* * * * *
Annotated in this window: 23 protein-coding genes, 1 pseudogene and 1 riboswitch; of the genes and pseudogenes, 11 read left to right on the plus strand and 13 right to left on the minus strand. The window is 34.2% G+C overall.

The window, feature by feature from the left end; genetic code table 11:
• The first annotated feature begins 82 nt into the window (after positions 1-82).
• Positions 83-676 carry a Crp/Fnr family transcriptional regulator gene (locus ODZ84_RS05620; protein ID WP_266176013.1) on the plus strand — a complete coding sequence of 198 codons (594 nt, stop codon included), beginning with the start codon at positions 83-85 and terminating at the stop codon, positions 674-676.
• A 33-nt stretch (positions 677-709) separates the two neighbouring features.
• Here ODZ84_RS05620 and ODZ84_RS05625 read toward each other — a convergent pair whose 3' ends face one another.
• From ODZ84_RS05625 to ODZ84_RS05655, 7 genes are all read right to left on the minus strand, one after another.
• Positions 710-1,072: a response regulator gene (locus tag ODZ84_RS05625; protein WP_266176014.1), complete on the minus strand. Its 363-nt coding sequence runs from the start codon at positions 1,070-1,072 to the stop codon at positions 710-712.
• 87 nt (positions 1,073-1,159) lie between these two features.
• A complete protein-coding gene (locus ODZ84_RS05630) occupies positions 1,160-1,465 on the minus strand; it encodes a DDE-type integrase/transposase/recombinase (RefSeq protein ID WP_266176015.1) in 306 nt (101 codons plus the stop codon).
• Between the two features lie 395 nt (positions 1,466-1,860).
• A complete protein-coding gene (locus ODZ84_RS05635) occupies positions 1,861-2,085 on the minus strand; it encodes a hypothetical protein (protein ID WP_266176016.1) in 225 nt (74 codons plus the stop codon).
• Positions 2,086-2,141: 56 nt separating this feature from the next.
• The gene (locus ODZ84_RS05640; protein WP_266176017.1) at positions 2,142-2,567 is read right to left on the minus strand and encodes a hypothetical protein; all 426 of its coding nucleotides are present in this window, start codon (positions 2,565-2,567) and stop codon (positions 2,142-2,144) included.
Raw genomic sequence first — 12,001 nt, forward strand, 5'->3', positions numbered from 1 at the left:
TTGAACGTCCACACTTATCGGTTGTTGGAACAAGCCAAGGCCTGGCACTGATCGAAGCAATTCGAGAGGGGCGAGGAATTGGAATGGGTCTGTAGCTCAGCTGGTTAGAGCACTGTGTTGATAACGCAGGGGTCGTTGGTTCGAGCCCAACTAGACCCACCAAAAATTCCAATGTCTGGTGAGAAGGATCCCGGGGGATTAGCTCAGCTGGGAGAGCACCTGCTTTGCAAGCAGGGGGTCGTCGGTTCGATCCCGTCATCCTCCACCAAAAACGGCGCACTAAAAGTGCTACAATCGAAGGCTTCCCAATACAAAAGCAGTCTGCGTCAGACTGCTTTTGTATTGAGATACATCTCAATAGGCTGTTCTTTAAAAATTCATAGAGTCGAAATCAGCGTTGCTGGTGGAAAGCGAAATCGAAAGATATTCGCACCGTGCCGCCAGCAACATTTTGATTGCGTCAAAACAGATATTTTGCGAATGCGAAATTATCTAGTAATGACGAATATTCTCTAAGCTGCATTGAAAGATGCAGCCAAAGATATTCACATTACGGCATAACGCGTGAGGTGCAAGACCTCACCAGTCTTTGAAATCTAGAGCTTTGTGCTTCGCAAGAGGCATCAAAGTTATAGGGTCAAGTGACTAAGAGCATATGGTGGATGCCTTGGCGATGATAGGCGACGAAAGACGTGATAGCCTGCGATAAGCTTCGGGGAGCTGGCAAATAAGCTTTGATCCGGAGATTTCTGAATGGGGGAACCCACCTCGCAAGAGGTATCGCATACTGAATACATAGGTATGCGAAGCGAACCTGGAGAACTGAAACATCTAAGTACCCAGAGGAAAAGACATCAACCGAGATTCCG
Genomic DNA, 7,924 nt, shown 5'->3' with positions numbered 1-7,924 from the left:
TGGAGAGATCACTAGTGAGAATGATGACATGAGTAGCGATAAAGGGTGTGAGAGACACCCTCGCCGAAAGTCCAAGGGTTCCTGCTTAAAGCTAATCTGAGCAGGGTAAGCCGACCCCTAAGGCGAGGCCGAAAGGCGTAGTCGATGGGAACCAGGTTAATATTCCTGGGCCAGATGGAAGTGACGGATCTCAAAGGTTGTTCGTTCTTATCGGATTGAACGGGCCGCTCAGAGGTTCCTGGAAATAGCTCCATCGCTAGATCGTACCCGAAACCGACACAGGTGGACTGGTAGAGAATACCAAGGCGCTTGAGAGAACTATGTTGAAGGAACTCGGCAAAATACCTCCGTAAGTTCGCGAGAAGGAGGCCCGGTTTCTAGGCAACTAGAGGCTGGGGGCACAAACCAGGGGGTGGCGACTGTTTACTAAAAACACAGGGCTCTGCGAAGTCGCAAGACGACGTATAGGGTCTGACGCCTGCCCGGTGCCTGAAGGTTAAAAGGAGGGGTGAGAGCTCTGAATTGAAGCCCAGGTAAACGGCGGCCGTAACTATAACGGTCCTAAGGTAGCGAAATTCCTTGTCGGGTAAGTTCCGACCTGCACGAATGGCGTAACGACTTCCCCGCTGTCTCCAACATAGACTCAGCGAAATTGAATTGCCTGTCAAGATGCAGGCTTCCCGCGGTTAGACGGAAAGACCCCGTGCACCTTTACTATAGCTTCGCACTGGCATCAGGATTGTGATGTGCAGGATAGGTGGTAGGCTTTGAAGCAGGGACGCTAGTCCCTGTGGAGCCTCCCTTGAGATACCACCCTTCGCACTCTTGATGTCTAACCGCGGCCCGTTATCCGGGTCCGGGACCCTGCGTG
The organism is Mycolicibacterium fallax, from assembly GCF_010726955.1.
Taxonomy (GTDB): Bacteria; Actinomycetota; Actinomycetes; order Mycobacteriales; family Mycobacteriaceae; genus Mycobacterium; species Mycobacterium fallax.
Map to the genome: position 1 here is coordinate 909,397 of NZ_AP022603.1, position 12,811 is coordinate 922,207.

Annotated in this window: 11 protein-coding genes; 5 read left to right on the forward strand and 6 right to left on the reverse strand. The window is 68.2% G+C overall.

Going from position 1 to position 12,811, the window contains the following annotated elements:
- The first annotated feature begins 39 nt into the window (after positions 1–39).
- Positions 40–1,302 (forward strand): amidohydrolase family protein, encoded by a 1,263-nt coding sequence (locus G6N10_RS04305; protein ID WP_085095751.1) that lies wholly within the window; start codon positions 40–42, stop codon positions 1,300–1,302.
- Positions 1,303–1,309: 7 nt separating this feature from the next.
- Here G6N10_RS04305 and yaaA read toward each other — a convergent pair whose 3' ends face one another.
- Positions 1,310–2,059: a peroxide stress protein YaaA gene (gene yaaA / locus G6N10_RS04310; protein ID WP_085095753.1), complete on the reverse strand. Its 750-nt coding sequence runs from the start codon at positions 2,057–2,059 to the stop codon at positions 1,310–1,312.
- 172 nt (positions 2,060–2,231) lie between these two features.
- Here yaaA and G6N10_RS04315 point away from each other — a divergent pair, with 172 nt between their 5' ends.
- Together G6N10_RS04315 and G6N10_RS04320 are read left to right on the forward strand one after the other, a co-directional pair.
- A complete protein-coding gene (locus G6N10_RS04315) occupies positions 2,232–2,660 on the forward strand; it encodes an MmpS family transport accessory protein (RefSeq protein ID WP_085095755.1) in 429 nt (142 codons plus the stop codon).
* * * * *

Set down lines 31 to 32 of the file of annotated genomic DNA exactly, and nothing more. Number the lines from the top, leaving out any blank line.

- Together G6N10_RS04315 and G6N10_RS04320 are read left to right on the forward strand one after the other, a co-directional pair.
- A complete protein-coding gene (locus G6N10_RS04315) occupies positions 2,232–2,660 on the forward strand; it encodes an MmpS family transport accessory protein (RefSeq protein ID WP_085095755.1) in 429 nt (142 codons plus the stop codon).